Northern Lights brighten up North America

The Northern Lights are one of the most famous natural phenomenon’s in the world and seeing them are on most people's bucket list.

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For those looking to experience the Northern Lights on a gap year you usually have to travel to Scandinavia, such as Iceland and Norway, to see them, but things are looking bright for those wanting to discover the beauty of the lights.

Freak solar activity yesterday saw the Northern Lights, also known as the Aurora Borealis, leave the confines of the Poles and stretch much further than usual. The Lights were seen across half of northern America and as far south as Alabama. It is the second time in the last decade that the Northern Lights have been seen so far south.

The Northern Lights are a natural light display created by collisions of electrically-charged particles in the protective magnetic field around the Earth.

When the particles are carried towards the poles they react with ions in the atmosphere and the amazing light show is created in the sky. The sky is lit up with bright blues, greens, reds and yellows, creating one of the most amazing natural wonders.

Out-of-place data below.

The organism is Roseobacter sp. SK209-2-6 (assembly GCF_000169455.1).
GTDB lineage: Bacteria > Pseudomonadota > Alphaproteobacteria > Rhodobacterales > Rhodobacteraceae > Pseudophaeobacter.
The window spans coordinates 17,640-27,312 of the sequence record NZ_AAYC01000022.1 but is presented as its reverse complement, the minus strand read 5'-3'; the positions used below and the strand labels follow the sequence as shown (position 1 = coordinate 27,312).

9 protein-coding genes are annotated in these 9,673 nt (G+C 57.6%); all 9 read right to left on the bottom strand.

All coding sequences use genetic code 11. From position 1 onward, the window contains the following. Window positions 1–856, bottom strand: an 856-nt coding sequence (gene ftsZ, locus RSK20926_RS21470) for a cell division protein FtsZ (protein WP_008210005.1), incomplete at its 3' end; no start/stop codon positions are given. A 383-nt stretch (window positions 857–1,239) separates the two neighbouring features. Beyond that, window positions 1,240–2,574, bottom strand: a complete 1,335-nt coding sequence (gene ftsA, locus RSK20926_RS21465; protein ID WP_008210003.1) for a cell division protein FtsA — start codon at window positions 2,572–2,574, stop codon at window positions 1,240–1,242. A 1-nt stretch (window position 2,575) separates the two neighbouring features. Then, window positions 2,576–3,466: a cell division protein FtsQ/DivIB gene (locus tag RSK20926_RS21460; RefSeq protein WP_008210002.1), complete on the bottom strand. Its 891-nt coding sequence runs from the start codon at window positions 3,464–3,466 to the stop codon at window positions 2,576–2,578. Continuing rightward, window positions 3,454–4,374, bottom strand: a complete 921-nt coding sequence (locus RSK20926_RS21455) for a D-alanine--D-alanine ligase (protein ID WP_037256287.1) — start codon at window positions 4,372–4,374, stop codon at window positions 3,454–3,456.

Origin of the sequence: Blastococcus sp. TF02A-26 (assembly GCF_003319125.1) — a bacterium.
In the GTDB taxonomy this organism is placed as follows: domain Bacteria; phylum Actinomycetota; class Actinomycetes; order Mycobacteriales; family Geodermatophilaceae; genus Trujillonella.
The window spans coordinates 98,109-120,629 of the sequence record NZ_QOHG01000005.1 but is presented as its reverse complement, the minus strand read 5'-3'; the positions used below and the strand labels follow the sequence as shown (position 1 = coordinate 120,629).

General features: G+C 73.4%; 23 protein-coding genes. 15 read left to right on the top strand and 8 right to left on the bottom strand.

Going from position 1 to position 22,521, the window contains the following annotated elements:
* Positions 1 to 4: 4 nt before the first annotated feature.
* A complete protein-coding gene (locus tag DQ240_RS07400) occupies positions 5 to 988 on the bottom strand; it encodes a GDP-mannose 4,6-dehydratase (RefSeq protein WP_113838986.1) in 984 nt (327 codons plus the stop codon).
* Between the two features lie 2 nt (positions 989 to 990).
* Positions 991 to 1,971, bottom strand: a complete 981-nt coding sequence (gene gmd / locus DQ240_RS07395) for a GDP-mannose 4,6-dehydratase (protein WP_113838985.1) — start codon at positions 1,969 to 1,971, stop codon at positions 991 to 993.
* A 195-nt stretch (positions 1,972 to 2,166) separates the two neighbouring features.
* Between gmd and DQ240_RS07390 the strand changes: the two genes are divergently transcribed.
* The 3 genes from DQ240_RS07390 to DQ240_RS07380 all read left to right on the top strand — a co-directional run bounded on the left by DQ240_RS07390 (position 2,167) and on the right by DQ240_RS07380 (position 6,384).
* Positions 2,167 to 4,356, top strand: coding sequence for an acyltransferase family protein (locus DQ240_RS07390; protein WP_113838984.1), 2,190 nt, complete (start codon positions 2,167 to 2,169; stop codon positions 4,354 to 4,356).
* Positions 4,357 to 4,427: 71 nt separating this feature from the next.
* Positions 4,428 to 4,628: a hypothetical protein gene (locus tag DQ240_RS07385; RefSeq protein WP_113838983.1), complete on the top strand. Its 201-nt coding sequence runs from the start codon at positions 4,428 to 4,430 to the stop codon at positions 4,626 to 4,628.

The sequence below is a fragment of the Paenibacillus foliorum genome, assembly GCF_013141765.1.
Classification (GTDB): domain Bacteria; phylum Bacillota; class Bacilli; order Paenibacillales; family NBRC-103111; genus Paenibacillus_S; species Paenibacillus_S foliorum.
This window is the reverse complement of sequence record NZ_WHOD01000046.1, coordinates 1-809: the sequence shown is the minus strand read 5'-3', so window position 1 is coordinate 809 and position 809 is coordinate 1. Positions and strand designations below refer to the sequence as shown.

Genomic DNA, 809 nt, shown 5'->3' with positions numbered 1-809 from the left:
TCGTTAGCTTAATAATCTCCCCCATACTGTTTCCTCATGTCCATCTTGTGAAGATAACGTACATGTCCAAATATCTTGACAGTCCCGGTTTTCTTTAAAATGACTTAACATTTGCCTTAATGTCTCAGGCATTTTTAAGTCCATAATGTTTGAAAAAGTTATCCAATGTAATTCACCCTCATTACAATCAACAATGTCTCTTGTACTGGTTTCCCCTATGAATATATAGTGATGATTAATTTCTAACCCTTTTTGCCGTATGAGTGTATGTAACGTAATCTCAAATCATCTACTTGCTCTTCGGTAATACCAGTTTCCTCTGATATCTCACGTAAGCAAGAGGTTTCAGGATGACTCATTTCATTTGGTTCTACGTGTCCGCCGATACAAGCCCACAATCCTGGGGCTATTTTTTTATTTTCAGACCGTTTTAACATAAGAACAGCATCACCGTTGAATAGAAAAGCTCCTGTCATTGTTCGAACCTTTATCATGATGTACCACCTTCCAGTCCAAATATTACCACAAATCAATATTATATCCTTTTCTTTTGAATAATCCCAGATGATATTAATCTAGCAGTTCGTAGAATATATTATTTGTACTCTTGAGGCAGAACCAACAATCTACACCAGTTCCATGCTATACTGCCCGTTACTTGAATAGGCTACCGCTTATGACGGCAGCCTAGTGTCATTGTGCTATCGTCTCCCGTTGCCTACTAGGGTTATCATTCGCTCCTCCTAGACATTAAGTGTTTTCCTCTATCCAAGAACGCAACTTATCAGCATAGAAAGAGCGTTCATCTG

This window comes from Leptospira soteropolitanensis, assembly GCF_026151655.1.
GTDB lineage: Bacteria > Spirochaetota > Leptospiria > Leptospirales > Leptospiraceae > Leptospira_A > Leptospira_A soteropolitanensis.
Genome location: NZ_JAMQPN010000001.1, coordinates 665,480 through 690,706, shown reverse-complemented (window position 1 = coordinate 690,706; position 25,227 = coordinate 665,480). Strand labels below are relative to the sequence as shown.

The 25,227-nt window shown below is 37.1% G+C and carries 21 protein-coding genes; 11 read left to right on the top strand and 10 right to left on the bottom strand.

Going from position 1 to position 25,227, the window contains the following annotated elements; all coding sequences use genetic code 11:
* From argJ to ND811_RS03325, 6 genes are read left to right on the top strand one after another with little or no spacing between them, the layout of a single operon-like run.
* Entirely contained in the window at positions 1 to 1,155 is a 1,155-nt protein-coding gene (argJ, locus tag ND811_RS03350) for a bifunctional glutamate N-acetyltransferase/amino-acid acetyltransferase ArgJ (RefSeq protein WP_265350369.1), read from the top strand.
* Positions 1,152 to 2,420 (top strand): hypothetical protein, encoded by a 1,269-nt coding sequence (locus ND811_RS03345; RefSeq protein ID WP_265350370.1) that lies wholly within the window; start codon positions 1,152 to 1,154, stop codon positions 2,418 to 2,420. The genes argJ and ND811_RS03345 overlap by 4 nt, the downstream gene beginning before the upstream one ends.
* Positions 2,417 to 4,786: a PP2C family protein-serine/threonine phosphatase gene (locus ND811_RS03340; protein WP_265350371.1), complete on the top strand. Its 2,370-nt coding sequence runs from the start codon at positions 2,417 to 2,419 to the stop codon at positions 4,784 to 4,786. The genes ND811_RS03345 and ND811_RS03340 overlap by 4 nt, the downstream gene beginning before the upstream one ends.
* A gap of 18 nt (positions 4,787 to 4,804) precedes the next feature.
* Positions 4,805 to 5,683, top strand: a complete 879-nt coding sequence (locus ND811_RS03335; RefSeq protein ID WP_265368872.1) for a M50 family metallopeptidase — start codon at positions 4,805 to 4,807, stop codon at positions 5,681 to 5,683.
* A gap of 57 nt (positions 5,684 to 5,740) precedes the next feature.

MSNBC called it one of the “farthest-reaching auroral shows in years.”

While the aurora were stunning in the south, they were most vibrant and multi-coloured in northern America. Photographer Randy Halverson, who saw a beautiful green and red aurora over Wisconsin, told MSNBC: “At one point they were so bright they lit up the ground.”

According to the Daily Mail, others who witnessed the spectacle in America described seeing “the blood-red Northern Lights aflame in the night sky.”

For those of you who want to see the Northern Lights Tromsø in Norway is considered one of the best places to see them.


Have you ever seen the Northern Lights? Do have have any plans to go and see them on a gap year?

Here are a couple of timelapse videos taken of yesterday's Northern Lights: